In the first article by Feinberg, he argues that depression is not a “homogenous illness” and that it is necessary to recognize the different types of depression (which cause it to be a nonhomogeneous illness) and separate the subtypes when researching treatment as the different types respond differently to various treatments (Feinberg 670). Feinberg’s article begins with sharing the “history” of naming endogenous depression and shares that this type of depression has been referred to as “endogenous, endogenomorphic, psychotic, or melancholic” (Feinberg 670). The presence of multiple names for one recognized type of depression only contributes to the confusion and misunderstandings related to mental illness, and, specifically, depression. Has a consensus been reached on which name should be used to refer to this type of depression? Feinberg also states that this type of depression (endogenous depression), “[is] likely to respond to somatic treatments for depression (antidepressant drugs and electroconvulsive therapy)” (Feinberg 670). If patients respond to somatic treatments, it makes sense that these patients would also experience somatic symptoms such as physical pain. Because this type of depression has a biological cause and responds to treatments that can be explained biologically, it is easier to understand in terms of a disease.
Feinberg goes on to discuss other studies that researched endogenous and nonendogenous depression to further identify the differences between these two types of depression. One study Feinberg cites tested endocrine function. This study, conducted by Carroll and colleagues (1981) “found that one half to two thirds of endogenous depressed patients had abnormal DSTs [dexamethasone suppression tests – a standard test of endocrine function], whereas less than 10% of nonendogenous depressed patients had abnormal tests” (Feinberg 672). This is another indicator of biological ‘malfunction’ in the body for patients with endogenous depression. If a patient’s endocrine function is abnormal, could their metabolism also be negatively affected – explaining the appetite and weight changes many depressed patients experience?
Feinberg concludes his article by citing another example of research that highlights the differences in response to various treatments between patients with endogenous and nonendogenous depression. Patients with endogenous depression can be found to have normal DSTs and are referred to as “escapers or nonsuppressors” because people with endogenous depression generally have abnormal DSTs. This abnormal result can be overcome if a patient is able to “resume corticosteroid synthesis in less than 24 hr” (Feinberg 672). Essentially, these patients have the ability to ‘outsmart’ the DST, and, although their DSTs are normal, this does not mean they do not have endogenous depression (Feinberg 672). Feinberg also discussed a study of REM latency as well as other indicators of sleep disturbance, such as REM density. It found that patients with endogenous depression have abnormal results from these types of tests, which are an indicator for endogenous depression (Feinberg 671-672). In a study conducted by Rush and colleagues (1982), patients with both endogenous and nonendogenous depression were studied using DST and EEG tests. It led to the conclusion that “of five patients with endogenous major depressive disorder…, about normal (nonsupressor) DSTs, and shortened REM latencies, not one responded to cognitive therapy. In contrast, eight of nine patients with nonendogenous depression, normal DSTs, and normal REM latencies responded well” (Feinberg 672). Those with endogenous depression did not respond to cognitive therapy, indicating something on the biological level needed to be altered. How long were these patients in cognitive therapy? Maybe these patients would have responded if they participated in therapy longer, allowing for a biological restructuring/reorganization of the brain via neuroplasticity.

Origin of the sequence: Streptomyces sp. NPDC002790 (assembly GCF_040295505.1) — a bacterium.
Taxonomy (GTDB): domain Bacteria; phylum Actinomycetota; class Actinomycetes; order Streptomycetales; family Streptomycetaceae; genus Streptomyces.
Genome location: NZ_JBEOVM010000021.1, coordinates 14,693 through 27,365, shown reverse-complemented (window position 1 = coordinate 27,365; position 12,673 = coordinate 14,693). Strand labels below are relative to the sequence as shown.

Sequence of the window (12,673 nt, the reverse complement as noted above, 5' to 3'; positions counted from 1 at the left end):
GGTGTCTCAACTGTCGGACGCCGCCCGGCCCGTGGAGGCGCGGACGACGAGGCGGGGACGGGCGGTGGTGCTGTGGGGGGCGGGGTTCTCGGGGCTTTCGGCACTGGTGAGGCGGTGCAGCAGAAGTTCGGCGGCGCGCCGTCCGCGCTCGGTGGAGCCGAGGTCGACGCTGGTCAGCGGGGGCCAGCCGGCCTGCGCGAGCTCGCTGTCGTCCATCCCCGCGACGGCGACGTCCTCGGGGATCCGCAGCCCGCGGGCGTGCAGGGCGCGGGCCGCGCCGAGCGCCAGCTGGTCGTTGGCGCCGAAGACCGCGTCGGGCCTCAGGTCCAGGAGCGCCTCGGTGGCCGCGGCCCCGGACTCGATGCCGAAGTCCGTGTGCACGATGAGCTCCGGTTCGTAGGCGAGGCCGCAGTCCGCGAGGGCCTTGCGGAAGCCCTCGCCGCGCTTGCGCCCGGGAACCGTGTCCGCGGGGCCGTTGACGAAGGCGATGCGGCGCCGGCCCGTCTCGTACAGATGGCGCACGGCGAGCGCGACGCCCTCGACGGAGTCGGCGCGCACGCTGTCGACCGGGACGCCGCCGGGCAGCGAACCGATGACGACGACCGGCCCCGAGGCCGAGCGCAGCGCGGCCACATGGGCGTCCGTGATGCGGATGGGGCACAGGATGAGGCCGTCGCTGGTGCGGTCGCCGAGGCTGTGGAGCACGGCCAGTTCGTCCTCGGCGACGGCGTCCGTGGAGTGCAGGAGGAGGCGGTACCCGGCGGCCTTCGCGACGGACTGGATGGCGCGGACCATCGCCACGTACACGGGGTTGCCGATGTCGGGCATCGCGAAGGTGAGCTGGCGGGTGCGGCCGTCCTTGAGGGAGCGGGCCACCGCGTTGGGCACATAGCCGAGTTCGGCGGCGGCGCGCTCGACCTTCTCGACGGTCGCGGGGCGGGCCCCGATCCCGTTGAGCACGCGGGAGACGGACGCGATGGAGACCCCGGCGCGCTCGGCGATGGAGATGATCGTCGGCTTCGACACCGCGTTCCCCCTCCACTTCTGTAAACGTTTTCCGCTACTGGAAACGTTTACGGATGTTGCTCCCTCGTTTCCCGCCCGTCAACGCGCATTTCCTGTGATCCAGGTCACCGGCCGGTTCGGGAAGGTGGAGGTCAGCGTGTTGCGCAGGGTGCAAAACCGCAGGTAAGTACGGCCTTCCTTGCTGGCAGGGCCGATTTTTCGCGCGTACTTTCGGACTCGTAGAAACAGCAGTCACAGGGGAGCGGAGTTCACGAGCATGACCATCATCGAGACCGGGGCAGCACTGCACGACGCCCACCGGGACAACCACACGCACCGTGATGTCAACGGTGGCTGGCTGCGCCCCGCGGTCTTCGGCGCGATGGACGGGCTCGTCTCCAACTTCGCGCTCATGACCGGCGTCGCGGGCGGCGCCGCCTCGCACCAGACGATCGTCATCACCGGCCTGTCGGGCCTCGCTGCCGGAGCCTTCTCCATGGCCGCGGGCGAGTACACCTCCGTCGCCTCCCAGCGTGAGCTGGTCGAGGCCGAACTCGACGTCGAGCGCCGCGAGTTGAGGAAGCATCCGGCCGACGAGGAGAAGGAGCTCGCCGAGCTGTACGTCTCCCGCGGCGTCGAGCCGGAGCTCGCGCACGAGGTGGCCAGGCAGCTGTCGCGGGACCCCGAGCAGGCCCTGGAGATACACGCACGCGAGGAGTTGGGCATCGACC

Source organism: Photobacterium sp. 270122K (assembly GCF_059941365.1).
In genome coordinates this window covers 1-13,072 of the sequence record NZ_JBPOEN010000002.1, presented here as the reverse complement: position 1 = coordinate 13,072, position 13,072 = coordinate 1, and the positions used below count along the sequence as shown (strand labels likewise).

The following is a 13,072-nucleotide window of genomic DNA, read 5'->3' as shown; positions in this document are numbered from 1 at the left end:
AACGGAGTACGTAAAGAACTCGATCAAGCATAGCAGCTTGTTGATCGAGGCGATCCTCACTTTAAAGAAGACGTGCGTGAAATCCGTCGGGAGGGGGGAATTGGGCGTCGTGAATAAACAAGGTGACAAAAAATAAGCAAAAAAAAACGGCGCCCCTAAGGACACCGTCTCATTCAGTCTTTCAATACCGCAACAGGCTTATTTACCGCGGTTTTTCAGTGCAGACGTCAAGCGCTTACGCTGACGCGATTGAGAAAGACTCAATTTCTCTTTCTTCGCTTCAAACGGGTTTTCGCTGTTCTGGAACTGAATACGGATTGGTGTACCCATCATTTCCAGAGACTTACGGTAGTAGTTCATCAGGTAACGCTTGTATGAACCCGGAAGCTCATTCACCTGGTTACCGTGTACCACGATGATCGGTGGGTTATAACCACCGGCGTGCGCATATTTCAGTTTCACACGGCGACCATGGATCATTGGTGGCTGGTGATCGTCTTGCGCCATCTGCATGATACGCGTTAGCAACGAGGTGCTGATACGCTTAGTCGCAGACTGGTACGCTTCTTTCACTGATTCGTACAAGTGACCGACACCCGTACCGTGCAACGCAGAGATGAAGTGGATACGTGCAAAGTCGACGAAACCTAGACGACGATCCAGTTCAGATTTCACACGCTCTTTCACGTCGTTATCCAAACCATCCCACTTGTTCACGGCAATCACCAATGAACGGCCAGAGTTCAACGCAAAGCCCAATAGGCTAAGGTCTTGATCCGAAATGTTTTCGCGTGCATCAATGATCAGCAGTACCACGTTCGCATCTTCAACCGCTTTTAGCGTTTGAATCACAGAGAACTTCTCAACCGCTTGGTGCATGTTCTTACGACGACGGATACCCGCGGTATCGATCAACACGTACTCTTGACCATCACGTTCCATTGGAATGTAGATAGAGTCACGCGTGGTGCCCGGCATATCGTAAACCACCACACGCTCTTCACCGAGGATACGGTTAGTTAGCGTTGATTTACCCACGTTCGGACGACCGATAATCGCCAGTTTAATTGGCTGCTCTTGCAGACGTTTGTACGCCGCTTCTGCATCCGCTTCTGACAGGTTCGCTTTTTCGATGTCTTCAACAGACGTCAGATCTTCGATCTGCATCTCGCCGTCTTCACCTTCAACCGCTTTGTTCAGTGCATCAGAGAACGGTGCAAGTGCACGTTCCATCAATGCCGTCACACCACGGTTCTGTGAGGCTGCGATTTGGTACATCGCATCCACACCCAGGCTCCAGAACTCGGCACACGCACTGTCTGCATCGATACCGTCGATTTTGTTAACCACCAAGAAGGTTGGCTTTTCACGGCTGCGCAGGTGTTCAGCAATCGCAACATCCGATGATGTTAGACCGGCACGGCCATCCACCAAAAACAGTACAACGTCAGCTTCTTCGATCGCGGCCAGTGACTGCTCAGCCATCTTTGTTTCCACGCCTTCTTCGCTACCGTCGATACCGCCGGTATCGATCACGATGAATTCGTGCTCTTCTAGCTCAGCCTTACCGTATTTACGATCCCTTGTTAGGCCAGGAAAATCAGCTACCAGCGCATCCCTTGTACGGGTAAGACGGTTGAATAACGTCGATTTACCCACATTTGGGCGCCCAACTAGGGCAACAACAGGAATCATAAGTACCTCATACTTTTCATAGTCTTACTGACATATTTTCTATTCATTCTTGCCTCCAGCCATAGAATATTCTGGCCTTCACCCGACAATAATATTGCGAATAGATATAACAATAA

The second article I read this week on endogenous and nonendogenous depression by Harkness and Monroe led to the conclusion “…severe levels of childhood adversity were significantly associated with severe endogenous depression. These results may enlarge thinking about the traditional etiological distinction between endogenous and nonendogenous depression and are consistent with emerging research outlining the neuropathological consequences of childhood adversity” (Harkness and Monroe 392). This conclusion is very interesting because it shows that a traumatic event can lead to endogenous depression. Although in most cases the event occurred years before this research was conducted and a diagnosis of depression was made, it challenges the view that endogenous depression is a solely biological event and nonendogenous depression relies only on external events.
This article begins by stating: “The last decade has seen a surge of interest in the role of childhood adversity in the onset of major depression” (Harkness and Monroe 387). The types of childhood adversity researched in this article included “…parental neglect, antipathy, and physical and sexual abuse…” (Harkness and Monroe 387). I found it very interesting that this research also highlights the significance of childhood adversity as a factor in the onset of depression in comparison to Styron’s statement in Visible Darkness that the death of a close loved one in childhood is generally a precursor for depression later in life. Although both argue and show evidence that difficult events in childhood can lead to depression, Harkness and Monroe’s article and research does not include a major loss of a loved one early in life as one of their factors/definitions of childhood adversity.